Monday, October 26, 2009

Sidecar Shenanigans in Vancouver...

Your host recently returned from a great weekend in Vancouver, British Columbia. It's definitely a city worth visiting. It's clean, beautiful, and the public transit is robust. The local beer rivals beer from Seattle, Portland, or SF, and the restaurant scene is diverse with many Asian influences. For us San Francisco residents, Vancouver's West End and Yaletown have provided a good deal of inspiration for SF's South of Market redevelopment with all the new tall residential towers. Vancouver got on this bandwagon 30+ years ago. While Vancouver is on the cutting edge of many things, it's severely lacking in one area...cocktails.

Think big, sweet, icy, and very 1980's. It's as if Vancouver cocktails are harking back to their 1986 World Expo, instead of looking forward to the 2010 Winter Olympics. Your host had the chance to peruse several cocktail lists during the short trip. Of the drinks ordered, most memorable was a uniquely Canadian Sidecar.Your host has never had a Sidecar like this one. And yes, the picture above is of said Sidecar. Granted, a Sidecar was not on the menu, but given that the establishment was fancy (it seemed to be Vancouver's equivalent to the Top of the Mark or Starlight Room in San Francisco), and our server assured us that they had a "very experienced" bartender, it didn't seem like a big request. After all, a Sidecar in its simplest form is cognac/brandy, Cointreau, and lemon juice, served up in a cocktail glass. How difficult is that? Apparently very.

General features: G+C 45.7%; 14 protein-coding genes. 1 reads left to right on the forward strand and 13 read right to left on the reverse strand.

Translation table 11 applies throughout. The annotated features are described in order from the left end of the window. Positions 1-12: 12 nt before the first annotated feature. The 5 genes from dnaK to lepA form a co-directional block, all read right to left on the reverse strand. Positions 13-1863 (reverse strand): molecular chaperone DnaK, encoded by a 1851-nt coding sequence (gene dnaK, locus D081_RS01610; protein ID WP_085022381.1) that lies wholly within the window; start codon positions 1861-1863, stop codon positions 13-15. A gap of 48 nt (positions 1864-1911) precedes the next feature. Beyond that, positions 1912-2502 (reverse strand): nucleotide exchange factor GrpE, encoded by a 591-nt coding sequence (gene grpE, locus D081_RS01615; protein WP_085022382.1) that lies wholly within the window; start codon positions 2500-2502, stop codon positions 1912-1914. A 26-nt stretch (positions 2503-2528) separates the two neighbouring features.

Our friendly, but clueless server should have been a warning sign, as he had never heard of a Sidecar before, but again referenced their "very experienced" bartender. As one familiar with Sidecars might imagine, the above result was somewhat shocking. If the bartender was experienced, it must have been at Trader Vic's or some other Temple of Tikidom. With a broad smile, our server exclaimed, "This sidecar drink looks delicious! Brandy, triple sec, and lime sweet and sour mix. Is this what you wanted?" Short of the brandy being pisco, it was hard to fathom exactly what brandy was used in the drink (or if it was actually brandy at all) based on the color. In a situation as comical as this, it seemed best to politely smile and express how interesting it is to try new preparations. Next time it will probably be better to stick with a beer.

This story aside, there likely are plenty of spots in Vancouver that can made a good sidecar and other classic cocktails. Just be careful of what you order, and stick to something on the menu.

Wednesday, October 21, 2009

Good Value Spirits: Buyer's Guide

Your host has returned! After a two month break traveling around the country, your host is back to entertain and amuse.

Recently, your host has been on the lookout for value priced spirits. Below is a list of spirits that are either under priced, or good value for the money. Typically, these spirits are able to price well due to their obscurity, newness, or the economy of scale of the producer. Most lack the prestige factor that high end single malts or certain luxury vodkas possess.

Korbel VSOP California brandy ($11.99 at BevMo): This is definitely one of the better mass market California brandies. The VSOP is aged in used Jack Daniels barrels, which gives a smokier flavor to the spirit. The spirit is smooth, and not overly sweet like many other U.S. brandies. Try it in a sidecar.